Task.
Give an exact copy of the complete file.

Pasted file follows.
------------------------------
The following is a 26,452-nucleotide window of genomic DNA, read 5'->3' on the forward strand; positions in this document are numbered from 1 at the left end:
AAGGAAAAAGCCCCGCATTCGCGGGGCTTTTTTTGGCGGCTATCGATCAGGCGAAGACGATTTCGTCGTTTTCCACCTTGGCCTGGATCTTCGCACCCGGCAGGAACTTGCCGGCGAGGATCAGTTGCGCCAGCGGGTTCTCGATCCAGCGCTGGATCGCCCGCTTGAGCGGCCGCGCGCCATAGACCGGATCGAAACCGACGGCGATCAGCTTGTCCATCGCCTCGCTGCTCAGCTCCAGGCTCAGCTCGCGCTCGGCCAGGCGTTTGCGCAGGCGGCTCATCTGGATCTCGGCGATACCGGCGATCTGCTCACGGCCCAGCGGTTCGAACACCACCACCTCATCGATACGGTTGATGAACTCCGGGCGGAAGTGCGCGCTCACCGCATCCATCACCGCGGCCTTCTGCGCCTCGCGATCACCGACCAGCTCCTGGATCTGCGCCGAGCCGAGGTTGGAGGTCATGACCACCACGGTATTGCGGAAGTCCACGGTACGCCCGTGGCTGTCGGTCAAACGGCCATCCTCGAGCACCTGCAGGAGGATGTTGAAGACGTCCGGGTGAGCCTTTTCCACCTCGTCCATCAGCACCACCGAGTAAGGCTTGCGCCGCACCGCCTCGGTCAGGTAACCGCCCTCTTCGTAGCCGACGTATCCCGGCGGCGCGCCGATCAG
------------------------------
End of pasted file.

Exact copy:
The following is a 26,452-nucleotide window of genomic DNA, read 5'->3' on the forward strand; positions in this document are numbered from 1 at the left end:
AAGGAAAAAGCCCCGCATTCGCGGGGCTTTTTTTGGCGGCTATCGATCAGGCGAAGACGATTTCGTCGTTTTCCACCTTGGCCTGGATCTTCGCACCCGGCAGGAACTTGCCGGCGAGGATCAGTTGCGCCAGCGGGTTCTCGATCCAGCGCTGGATCGCCCGCTTGAGCGGCCGCGCGCCATAGACCGGATCGAAACCGACGGCGATCAGCTTGTCCATCGCCTCGCTGCTCAGCTCCAGGCTCAGCTCGCGCTCGGCCAGGCGTTTGCGCAGGCGGCTCATCTGGATCTCGGCGATACCGGCGATCTGCTCACGGCCCAGCGGTTCGAACACCACCACCTCATCGATACGGTTGATGAACTCCGGGCGGAAGTGCGCGCTCACCGCATCCATCACCGCGGCCTTCTGCGCCTCGCGATCACCGACCAGCTCCTGGATCTGCGCCGAGCCGAGGTTGGAGGTCATGACCACCACGGTATTGCGGAAGTCCACGGTACGCCCGTGGCTGTCGGTCAAACGGCCATCCTCGAGCACCTGCAGGAGGATGTTGAAGACGTCCGGGTGAGCCTTTTCCACCTCGTCCATCAGCACCACCGAGTAAGGCTTGCGCCGCACCGCCTCGGTCAGGTAACCGCCCTCTTCGTAGCCGACGTATCCCGGCGGCGCGCCGATCAG